In the case of logic stuff Tagged Union/Enum types help me force logic at compile time. If I've got a particularly intractable logic problem a good coverage of unit tests works well to flush out any bugs and give me confidence when it comes to refactoring.

There's been a handful of times that I've wanted to reach for the debugger but a couple inspect()/println!() calls did the trick in those cases.


clion, atom(not sure), visual code support debugging


and that book, programming rust, is very good. I was able to write a microservice (thin wrapper around redis) after just having read the intro.


This is the kind of post that's a joy to read, especially during the holiday season.

Congratulations on a great 2017, Rust.


I have recently gotten back into coding with Rust and I must say that the strides in the compiler errors and usability have been massive. Getting things to work has never been easier and every time I get something wrong I learn a little bit more.

Kudos Rust team.


Not done my homework with Rust yet. Pardon my ignorance.

Does Rust have a native(all Rust) implementation of SSH client yet?

(I know ssh2-rs exists, but, I'm looking for a Rust implementation and not a wrapper over libssh2(C))

Does Rust have a stable/documented library for serving Web applications over http/2 yet?

(I have heard about h2, hyper and Rocket, but can I write a basic web app in Rocket and expect it to use http/2?)

I like everything I hear about Rust. I will allocate serious learning time to it when the answers to the above questions turn to yes. Hopefully soon!!!


I believe https://crates.io/crates/thrussh is the answer for #1.

#2 is coming, but not quite yet.


Best part of Rust in 2017 for me is all the new books: 2nd edition of The Book, Programming Rust, Learning Rust, Mastering Rust


You read this and then you read post from Crystal Lang. You can see a significant difference in choices made and why Crystal 1.0 was delayed.


I've had a great time writing Rust this past year, and I'm looking forward to the next year. Thanks, Rust team!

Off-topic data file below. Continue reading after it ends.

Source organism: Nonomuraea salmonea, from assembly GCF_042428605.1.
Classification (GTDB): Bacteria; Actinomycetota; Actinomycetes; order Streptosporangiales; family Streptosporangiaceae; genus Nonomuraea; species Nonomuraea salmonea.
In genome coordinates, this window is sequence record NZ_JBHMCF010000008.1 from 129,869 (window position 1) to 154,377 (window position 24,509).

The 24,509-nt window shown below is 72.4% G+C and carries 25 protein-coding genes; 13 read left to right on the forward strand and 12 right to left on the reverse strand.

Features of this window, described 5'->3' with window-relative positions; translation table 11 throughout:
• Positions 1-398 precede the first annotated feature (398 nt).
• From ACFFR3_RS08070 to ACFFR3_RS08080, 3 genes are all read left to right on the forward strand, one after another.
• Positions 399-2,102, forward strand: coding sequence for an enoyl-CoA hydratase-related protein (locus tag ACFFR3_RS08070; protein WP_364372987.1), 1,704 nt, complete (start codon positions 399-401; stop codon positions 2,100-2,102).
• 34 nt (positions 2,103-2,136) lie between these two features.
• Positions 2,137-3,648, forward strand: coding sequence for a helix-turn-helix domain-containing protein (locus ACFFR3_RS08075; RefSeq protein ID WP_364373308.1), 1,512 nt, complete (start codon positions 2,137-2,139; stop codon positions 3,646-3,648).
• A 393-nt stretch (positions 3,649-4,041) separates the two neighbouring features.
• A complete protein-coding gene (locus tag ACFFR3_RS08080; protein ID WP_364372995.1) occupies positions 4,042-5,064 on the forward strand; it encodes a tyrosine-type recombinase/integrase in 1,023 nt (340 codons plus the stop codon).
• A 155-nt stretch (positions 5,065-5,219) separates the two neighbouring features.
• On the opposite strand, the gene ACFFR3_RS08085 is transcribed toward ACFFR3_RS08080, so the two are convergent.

Is it possible these guys fail to realize people don't use python for its speed? I, for instance, use python because it's an extremely elegant language that allows me to write short, compact, and succinct code that's incredibly easy to read and is self documenting.


I do use python, but calling any dynamically typed language self documenting is a huge overstretch. Sure, naming may be structured well, revealing intent, but without formal contracts the code is not self documenting. There is this problem with computers that they perform what they are told to, not what is expected from them. Good naming and structure help closing the gap between expected and actual behavior, but the gap is always there, therefore this is documentation in at most a very broad meaning having very little to do with language in question.

Static types, on the other hand, actually document things - at the very least what can be passed and what will be returned. This may not be completely necessary when reading code or even writing code in a well known environment and context that fits into programmer's head, but without formal contract programmer is faced with two choices: trust manual or read and understand ALL the code. Python is notorious offender here with args and kwargs - when reading code using some wrapper library I must understand how underlying library is used, because customization of underlying library behavior is not part of wrapper library documentation.


I agree. I'm learning Rust by rewriting someone else's small Python app in it. Rust requires you to define your variable types, especially for container types like vectors. I'm a decent Python programmer, and the app code is straightforward, but I realized I don't know what data the app operates on at each stage! I was forced to randomly insert print() around.

Maybe it's time to finally learn gdb...


Python does support type hints, though most people don't use it. Also, I meant self documenting on an algorithmic level, not at a data types level.


What connection does this have to the post? Python is only mentioned once, in a link, and it doesn't mention speed at all.